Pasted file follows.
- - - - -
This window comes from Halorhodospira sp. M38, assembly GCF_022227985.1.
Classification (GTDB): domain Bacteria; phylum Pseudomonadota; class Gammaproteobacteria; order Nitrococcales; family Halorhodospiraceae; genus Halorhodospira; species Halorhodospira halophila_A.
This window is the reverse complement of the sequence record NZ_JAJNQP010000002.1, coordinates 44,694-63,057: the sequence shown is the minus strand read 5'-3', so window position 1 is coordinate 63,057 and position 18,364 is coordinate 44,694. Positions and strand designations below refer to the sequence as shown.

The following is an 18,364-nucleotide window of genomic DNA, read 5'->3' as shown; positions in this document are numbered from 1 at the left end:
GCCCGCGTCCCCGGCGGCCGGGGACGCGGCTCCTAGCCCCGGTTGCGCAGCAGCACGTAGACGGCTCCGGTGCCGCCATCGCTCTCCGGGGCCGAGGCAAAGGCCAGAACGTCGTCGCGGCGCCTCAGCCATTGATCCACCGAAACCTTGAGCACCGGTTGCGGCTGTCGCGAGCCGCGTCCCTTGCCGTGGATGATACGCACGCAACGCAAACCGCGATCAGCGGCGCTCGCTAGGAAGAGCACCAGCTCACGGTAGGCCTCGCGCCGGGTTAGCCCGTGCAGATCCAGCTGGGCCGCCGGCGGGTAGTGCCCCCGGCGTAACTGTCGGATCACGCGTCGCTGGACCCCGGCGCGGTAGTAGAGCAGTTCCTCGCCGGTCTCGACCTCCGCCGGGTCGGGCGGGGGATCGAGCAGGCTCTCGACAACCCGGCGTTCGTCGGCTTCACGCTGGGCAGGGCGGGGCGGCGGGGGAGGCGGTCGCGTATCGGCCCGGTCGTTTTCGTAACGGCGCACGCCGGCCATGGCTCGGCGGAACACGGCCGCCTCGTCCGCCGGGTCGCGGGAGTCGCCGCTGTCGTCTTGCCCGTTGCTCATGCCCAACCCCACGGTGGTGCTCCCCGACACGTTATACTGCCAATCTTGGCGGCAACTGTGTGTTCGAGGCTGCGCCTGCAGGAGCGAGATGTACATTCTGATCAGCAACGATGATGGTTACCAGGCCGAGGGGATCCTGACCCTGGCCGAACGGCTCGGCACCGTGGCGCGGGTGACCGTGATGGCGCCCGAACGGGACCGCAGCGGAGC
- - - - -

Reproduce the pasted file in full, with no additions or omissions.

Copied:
This window comes from Halorhodospira sp. M38, assembly GCF_022227985.1.
Classification (GTDB): domain Bacteria; phylum Pseudomonadota; class Gammaproteobacteria; order Nitrococcales; family Halorhodospiraceae; genus Halorhodospira; species Halorhodospira halophila_A.
This window is the reverse complement of the sequence record NZ_JAJNQP010000002.1, coordinates 44,694-63,057: the sequence shown is the minus strand read 5'-3', so window position 1 is coordinate 63,057 and position 18,364 is coordinate 44,694. Positions and strand designations below refer to the sequence as shown.

The following is an 18,364-nucleotide window of genomic DNA, read 5'->3' as shown; positions in this document are numbered from 1 at the left end:
GCCCGCGTCCCCGGCGGCCGGGGACGCGGCTCCTAGCCCCGGTTGCGCAGCAGCACGTAGACGGCTCCGGTGCCGCCATCGCTCTCCGGGGCCGAGGCAAAGGCCAGAACGTCGTCGCGGCGCCTCAGCCATTGATCCACCGAAACCTTGAGCACCGGTTGCGGCTGTCGCGAGCCGCGTCCCTTGCCGTGGATGATACGCACGCAACGCAAACCGCGATCAGCGGCGCTCGCTAGGAAGAGCACCAGCTCACGGTAGGCCTCGCGCCGGGTTAGCCCGTGCAGATCCAGCTGGGCCGCCGGCGGGTAGTGCCCCCGGCGTAACTGTCGGATCACGCGTCGCTGGACCCCGGCGCGGTAGTAGAGCAGTTCCTCGCCGGTCTCGACCTCCGCCGGGTCGGGCGGGGGATCGAGCAGGCTCTCGACAACCCGGCGTTCGTCGGCTTCACGCTGGGCAGGGCGGGGCGGCGGGGGAGGCGGTCGCGTATCGGCCCGGTCGTTTTCGTAACGGCGCACGCCGGCCATGGCTCGGCGGAACACGGCCGCCTCGTCCGCCGGGTCGCGGGAGTCGCCGCTGTCGTCTTGCCCGTTGCTCATGCCCAACCCCACGGTGGTGCTCCCCGACACGTTATACTGCCAATCTTGGCGGCAACTGTGTGTTCGAGGCTGCGCCTGCAGGAGCGAGATGTACATTCTGATCAGCAACGATGATGGTTACCAGGCCGAGGGGATCCTGACCCTGGCCGAACGGCTCGGCACCGTGGCGCGGGTGACCGTGATGGCGCCCGAACGGGACCGCAGCGGAGC